You can find inspiration anywhere. The old adage “write what you know” is both true and not true. You can certainly write about places you’ve never been, jobs you’ve never done, and experiences you’ve never had, but drawing from your own experience lends truth and depth to your story. I don’t know what it’s like to live in a medieval city ruled by pirates and smugglers, but I do know what it’s like to move to a new place and feel your life has suddenly begun.

Venezia has been very busy applying to and interviewing for universities so was not around to share her thoughts this time, but fear not! There is plenty more to come.

 

¿Y Tú Tambien?

What about you? How have the places you’ve lived or traveled shaped your creative works?

Feeling inspired? Check out our video series Exploring Mexico to see more of this beautiful country.

Off to Camp: Write a Novel A Month

If you’re a creative you may have heard of NaNoWriMo, or National Novel Writing Month. In short, it’s a friendly worldwide challenge in which aspiring authors try to write a 50,000+ word novel, from start to finish, during the month of November.

In recent years, they’ve been doing Camp NaNoWriMo each April. Same idea, except each user sets their own goal which can be any number of words or pages written or even hours spent writing. Being aspiring writers, both Venezia and I are going to participate in Camp NaNoWriMo this year.

Camp NaNoWriMo: In So Many Words

Car loaded with camping gear
I may have taken the camp metaphor a bit too literally.

The beauty of NaNoWriMo is that it forces you to attempt something that should be impossible, yet most participants find it surprisingly doable once they get in the right mindset. In fact, it gets easier and easier every year, and I’ve personally come to believe that it is possible to write a complete novel every month without spending more than an hour or two a day doing so. More on that later this week.

Throughout April, we’ll post updates of how we’re doing as well as talking about what’s going on in our stories, what tools and tricks we’re using to get through the month, where our inspiration’s coming from, and so on.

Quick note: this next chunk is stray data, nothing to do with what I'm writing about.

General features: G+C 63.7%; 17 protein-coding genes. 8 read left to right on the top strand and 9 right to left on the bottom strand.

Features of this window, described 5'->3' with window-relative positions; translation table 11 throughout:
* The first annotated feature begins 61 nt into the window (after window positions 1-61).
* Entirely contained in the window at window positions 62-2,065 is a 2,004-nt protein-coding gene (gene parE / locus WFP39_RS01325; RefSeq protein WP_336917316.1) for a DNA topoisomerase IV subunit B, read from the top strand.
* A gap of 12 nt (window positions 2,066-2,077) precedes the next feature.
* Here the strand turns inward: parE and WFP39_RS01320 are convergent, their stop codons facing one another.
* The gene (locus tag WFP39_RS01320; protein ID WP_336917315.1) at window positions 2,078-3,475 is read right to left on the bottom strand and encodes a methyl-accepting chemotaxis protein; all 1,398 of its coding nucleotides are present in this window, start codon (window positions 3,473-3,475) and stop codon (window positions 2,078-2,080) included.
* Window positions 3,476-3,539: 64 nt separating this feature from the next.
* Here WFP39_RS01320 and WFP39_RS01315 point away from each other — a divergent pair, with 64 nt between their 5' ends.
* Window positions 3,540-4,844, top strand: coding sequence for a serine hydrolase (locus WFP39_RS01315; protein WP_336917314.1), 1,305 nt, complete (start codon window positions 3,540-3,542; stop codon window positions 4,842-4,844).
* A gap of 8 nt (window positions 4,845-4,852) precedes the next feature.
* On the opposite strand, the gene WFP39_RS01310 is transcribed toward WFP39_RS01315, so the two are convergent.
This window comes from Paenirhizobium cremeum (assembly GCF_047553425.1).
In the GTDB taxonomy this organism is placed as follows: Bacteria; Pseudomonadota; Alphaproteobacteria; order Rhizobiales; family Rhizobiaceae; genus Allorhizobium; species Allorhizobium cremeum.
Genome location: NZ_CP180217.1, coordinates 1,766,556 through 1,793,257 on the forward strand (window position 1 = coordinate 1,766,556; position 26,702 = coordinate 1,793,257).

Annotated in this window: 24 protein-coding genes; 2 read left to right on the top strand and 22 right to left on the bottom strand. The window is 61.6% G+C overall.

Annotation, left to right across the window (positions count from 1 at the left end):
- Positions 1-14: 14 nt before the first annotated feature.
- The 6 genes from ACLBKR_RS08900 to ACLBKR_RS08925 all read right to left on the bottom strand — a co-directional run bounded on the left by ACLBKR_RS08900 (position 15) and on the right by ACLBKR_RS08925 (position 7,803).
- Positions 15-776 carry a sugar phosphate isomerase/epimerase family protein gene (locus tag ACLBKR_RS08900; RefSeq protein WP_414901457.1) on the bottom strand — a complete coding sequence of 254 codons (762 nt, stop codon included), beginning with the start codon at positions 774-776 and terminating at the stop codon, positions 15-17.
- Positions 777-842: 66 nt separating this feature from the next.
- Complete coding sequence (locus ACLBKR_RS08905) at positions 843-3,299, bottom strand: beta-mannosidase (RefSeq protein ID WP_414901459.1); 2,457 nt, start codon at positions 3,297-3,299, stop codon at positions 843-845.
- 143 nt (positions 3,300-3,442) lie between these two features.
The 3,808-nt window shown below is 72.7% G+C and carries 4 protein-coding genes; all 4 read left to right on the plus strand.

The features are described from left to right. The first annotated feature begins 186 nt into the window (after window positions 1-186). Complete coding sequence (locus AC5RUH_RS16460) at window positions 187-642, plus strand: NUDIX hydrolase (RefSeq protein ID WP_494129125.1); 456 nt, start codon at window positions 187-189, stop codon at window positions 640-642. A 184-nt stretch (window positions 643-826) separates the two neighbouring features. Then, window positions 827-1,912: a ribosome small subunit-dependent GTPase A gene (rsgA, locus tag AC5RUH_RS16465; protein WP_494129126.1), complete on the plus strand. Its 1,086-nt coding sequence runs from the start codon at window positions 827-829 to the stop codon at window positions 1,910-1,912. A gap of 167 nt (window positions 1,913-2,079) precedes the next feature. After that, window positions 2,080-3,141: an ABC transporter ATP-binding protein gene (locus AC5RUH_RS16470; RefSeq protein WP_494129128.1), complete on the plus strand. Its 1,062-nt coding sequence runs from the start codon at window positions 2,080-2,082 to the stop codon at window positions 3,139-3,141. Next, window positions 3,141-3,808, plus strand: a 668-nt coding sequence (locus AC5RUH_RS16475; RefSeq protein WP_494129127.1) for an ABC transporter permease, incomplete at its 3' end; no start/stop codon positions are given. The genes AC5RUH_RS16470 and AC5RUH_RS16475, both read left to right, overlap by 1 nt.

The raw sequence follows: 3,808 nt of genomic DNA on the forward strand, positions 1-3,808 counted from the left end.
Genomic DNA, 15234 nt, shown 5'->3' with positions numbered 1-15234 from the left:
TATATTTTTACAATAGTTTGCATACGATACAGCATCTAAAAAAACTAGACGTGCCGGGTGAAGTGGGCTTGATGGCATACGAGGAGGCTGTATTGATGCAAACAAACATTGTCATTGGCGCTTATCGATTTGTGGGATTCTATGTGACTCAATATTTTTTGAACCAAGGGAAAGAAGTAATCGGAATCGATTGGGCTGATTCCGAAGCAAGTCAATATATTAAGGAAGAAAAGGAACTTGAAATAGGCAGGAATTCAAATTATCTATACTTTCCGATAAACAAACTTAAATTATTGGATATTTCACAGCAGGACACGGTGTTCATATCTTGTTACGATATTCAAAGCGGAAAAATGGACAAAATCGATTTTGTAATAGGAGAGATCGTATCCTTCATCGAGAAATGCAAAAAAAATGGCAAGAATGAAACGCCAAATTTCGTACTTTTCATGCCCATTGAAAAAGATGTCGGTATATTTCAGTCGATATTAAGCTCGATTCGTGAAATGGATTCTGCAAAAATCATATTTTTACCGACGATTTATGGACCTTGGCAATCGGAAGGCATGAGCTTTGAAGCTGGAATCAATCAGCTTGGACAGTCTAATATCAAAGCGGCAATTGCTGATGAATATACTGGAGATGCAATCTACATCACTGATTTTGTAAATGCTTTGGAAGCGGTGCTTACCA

Even if you are not a writer yourself, we think you’ll find the experience interesting. The creative process transcends any one art form, and whether you’re a painter, game designer, or bodybuilder, pushing yourself to accomplish the impossible is a valuable skill.

Without further ado, let’s meet the campers.

Evaric: A Memory in Indigo

The branches of a blooming jacaranda tree
A lot of Mexican influences will probably make it into the book. Exhibit A: jacaranda trees.

Goal: 50,000 words

I’m writing a high fantasy adventure, with a twist. The genre is usually about battles and cosmic evil and saving the world, but it doesn’t have to be. My novel, A Memory In Indigo, follows a budding mixologist on a quest to discover the recipe for a particularly well-crafted spirit he tasted in his youth. There’s pirates and sea monsters and a hint of magic, sure, but the story is first and foremost about an artist’s struggle to master their craft. At least that’s the plan. I haven’t started writing it yet, so who knows how it will pan out.

I opted for the traditional NaNoWriMo goal of 50,000 words just for consistency. As I mentioned before, I have a theory about making a lifelong habit of writing a book a month. Starting tomorrow, I’ll put my theory to the test.

Venezia: Untitled (???)

Ocean surf beating against the rocks of the shore
My book has a lot to do with the ocean – and the isolation that comes with it.

Goal: 60 hours

I’m writing a mystery, although it’s not a very mysterious mystery. It’s a lot more about the characters than about finding out the answer to the mystery itself, so I’m not really sure how to classify it.

I am writing the end of a novel I have been working on for a very long time and I don’t know how many words I left. I am a slow and inconsistent writer so I don’t want to stress about word count. I’m just going to sit down and write for 2 hours every day.

Grab a Seat by the Fire

If you’re participating in Camp NaNoWriMo this year, or have participated in any NaNo event in the past, we would love to hear from you. If not, and if you’ve ever wanted to write a novel, consider giving it a try! You’ll be surprised what you can accomplish, and it’s a great way to meet people with similar interests. As a matter of fact, Venezia and I met at a local NaNoWriMo meetup – but that’s a story for another day.